The new ballpark was intended to be more directly connected to its urban surroundings than was the old stadium at the fairgrounds, and also to have many of the same kinds of luxury amenities available in a major-league ballpark, both for fans and for the players and coaches.[17][18]


  1. ^ 1634–1699: McCusker, J. J. (1997). How Much Is That in Real Money? A Historical Price Index for Use as a Deflator of Money Values in the Economy of the United States: Addenda et Corrigenda (PDF). American Antiquarian Society. 1700–1799: McCusker, J. J. (1992). How Much Is That in Real Money? A Historical Price Index for Use as a Deflator of Money Values in the Economy of the United States (PDF). American Antiquarian Society. 1800–present: Federal Reserve Bank of Minneapolis. "Consumer Price Index (estimate) 1800–". Retrieved April 16, 2022.
  2. ^ "Owner Representation, Construction Consultant, Project Management". Stonebridge Group. Retrieved February 23, 2014.
  3. ^ "ONEOK Field". Thornton Tomasetti. April 14, 2010. Retrieved November 4, 2011.
  4. ^ "ONEOK Field - Tulsa Driller's Stadium". Faith Technologies. Retrieved November 4, 2013.
  5. ^ Manahan, Theresa (April 19, 2009). "Building for the Future: Minor League Stadiums". SportsBusiness Journal. Retrieved September 20, 2011.
  6. ^ "ONEOK Field". Tulsa Sports Commission. 2010. Retrieved 5 May 2015.
  7. ^ Lewis, Barry (February 10, 2010). "Watch a video tour of ONEOK Field". Tulsa World. Archived from the original on October 11, 2012. Retrieved April 6, 2010. Field dimensions from home plate will be 330 feet to left field, 381 to left-center, 400 to center, 371 to right-center and 307 to right field.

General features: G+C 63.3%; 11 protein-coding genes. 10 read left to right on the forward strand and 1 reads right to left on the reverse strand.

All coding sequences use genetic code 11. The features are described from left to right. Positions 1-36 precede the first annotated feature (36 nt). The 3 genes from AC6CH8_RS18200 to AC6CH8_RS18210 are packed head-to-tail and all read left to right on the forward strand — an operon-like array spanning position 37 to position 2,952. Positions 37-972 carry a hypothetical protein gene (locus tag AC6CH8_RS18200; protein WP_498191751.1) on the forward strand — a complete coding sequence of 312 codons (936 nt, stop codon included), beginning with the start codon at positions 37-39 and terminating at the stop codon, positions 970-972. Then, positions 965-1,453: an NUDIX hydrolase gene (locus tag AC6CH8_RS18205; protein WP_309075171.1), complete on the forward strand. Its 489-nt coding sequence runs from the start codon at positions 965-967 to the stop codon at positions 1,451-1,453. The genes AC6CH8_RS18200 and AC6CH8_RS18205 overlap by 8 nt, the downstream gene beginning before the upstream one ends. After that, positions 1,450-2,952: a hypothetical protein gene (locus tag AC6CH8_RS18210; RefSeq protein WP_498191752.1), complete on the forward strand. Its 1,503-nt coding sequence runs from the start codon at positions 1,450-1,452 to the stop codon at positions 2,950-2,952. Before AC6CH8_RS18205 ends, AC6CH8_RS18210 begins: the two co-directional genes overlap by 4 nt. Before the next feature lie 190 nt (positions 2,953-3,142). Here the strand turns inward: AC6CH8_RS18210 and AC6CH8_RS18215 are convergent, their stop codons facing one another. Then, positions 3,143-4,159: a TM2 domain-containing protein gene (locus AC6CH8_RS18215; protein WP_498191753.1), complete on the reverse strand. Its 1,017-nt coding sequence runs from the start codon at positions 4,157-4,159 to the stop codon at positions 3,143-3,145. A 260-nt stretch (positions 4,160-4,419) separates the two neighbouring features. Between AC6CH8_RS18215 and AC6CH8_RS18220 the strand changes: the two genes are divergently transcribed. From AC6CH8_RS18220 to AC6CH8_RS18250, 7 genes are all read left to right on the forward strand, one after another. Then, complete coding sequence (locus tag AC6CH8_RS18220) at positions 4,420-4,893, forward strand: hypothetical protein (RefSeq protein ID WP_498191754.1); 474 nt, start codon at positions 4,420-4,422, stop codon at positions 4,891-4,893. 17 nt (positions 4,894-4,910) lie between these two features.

8. ^ "ONEOK Image Campaign". ONEOK. Archived from the original on December 4, 2010. Retrieved February 10, 2010.
  9. ^ Hunt, Steve (March 19, 2010). "New Tulsa Park Proves Worth The Wait". Baseball America. Retrieved April 9, 2010.
  10. ^ Lassek, P.J. (June 26, 2009). "Drillers site: Greenwood". Tulsa World. Retrieved April 6, 2010.
  11. ^ Lassek, P.J. (December 19, 2008). "City breaks ground on downtown ballpark". Tulsa World. Retrieved January 13, 2009.
  12. ^ Lassek, P.J. (January 13, 2009). "Baseball park named ONEOK Field". Tulsa World. Retrieved January 13, 2009.
  13. ^ Lewis, Barry (April 9, 2010). "Downtown debut: Drillers Lose First Game at New ONEOK Field". Tulsa World. Retrieved April 9, 2010.
  14. ^ Lewis, Barry (March 22, 2010). "Drillers Fest at ONEOK Field Scheduled for April 3". Tulsa World. Retrieved March 22, 2010.
  15. ^ Hoover, John E. (May 7, 2010). "OU Downs OSU in Front of Record Crowd". Tulsa World. Retrieved May 8, 2010.
  16. ^ Lassek, P.J. (August 2, 2009). "Videos: Drillers Offer Suite Spots at New Baseball Stadium". Tulsa World. Retrieved April 9, 2010.
  17. ^ Canfield, Kevin (April 9, 2010). "Diamond Dazzles: ONEOK Field, BOK Center Draw Crowds". Tulsa World. Retrieved April 9, 2010.
  18. ^ Klein, John (April 9, 2010). "Rockies official: ONEOK Field is Major League". Tulsa World. Retrieved April 9, 2010.